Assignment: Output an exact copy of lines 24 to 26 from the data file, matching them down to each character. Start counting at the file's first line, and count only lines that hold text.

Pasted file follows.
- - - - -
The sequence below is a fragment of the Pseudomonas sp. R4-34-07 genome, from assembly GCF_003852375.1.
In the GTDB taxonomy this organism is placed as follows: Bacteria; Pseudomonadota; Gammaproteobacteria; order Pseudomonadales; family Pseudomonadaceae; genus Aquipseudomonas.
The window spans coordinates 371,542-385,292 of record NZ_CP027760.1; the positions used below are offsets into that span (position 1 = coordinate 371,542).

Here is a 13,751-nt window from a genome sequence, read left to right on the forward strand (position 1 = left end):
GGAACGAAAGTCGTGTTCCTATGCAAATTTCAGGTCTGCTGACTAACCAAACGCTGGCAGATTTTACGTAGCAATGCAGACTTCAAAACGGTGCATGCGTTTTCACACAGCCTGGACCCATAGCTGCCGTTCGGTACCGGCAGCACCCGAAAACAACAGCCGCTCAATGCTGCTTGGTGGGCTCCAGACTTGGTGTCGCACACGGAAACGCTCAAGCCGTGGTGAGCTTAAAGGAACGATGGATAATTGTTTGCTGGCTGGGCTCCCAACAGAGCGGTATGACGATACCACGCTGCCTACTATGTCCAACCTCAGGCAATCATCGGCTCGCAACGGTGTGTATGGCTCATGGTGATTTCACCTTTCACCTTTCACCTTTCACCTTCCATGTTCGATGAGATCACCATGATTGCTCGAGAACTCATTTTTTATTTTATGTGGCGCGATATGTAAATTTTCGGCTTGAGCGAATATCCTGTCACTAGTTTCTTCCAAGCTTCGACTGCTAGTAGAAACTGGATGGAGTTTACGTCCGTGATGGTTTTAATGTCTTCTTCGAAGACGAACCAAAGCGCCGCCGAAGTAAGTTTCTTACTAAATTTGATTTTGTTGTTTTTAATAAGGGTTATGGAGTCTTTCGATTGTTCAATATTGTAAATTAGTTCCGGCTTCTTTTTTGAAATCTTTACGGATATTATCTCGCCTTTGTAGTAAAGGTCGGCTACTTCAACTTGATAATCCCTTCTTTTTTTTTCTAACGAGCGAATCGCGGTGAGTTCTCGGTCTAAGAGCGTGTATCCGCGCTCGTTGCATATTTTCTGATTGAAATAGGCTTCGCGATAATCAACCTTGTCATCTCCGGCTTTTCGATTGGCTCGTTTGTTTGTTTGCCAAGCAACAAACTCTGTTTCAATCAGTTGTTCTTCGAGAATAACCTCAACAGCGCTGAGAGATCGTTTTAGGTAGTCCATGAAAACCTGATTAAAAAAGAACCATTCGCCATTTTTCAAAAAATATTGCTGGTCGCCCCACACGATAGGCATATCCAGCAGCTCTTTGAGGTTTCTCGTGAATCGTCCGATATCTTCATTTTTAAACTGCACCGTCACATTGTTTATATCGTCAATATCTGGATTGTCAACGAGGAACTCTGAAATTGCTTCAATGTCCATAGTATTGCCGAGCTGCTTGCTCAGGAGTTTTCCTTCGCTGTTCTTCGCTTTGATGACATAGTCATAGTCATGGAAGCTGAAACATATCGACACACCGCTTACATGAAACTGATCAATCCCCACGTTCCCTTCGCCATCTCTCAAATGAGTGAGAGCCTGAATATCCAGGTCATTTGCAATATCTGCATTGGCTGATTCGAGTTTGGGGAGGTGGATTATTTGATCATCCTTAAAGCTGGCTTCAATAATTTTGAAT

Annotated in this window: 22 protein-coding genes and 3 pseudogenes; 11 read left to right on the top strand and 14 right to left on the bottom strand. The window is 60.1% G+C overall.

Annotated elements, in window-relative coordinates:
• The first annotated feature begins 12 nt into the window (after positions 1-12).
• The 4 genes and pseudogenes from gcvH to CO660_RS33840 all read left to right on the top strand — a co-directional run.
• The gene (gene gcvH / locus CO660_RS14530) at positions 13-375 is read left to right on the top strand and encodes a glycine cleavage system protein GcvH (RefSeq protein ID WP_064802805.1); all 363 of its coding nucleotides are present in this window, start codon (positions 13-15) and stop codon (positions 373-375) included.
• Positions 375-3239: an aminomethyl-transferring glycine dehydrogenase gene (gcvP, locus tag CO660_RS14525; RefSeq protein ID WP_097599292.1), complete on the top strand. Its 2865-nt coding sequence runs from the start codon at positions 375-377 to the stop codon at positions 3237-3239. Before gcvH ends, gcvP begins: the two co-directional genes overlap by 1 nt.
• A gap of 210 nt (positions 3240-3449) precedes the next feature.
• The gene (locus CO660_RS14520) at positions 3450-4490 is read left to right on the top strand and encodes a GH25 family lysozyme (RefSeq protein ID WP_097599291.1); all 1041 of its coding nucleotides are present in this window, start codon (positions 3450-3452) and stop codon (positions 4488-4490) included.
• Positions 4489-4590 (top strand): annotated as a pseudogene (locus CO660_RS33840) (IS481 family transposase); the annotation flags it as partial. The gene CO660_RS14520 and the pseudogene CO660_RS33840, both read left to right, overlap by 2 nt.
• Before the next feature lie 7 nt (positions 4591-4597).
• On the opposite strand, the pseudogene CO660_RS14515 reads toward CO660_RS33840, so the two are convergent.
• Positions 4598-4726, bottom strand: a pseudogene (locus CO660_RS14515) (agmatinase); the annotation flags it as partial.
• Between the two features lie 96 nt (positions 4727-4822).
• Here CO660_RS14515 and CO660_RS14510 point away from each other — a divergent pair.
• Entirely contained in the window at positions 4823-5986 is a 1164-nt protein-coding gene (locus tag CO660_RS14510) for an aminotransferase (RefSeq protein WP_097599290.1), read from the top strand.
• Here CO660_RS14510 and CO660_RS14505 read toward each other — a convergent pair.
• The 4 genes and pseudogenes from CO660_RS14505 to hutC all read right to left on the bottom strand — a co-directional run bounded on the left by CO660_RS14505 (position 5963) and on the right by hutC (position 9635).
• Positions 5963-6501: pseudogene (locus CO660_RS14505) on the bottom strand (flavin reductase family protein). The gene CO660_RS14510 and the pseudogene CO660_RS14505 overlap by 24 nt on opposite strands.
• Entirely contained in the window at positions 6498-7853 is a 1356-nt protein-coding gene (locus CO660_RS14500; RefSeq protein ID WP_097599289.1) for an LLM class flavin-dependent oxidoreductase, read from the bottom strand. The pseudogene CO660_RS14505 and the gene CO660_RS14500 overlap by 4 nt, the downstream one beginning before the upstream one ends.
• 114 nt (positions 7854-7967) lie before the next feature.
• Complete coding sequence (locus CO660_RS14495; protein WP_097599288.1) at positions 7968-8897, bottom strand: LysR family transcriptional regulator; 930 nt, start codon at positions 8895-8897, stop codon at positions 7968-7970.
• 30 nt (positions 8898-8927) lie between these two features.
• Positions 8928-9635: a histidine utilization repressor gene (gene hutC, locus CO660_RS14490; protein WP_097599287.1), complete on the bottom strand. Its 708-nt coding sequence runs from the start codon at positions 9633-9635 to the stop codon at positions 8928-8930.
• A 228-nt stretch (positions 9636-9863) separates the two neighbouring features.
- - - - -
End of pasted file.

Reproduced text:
• Entirely contained in the window at positions 6498-7853 is a 1356-nt protein-coding gene (locus CO660_RS14500; RefSeq protein ID WP_097599289.1) for an LLM class flavin-dependent oxidoreductase, read from the bottom strand. The pseudogene CO660_RS14505 and the gene CO660_RS14500 overlap by 4 nt, the downstream one beginning before the upstream one ends.
• 114 nt (positions 7854-7967) lie before the next feature.
• Complete coding sequence (locus CO660_RS14495; protein WP_097599288.1) at positions 7968-8897, bottom strand: LysR family transcriptional regulator; 930 nt, start codon at positions 8895-8897, stop codon at positions 7968-7970.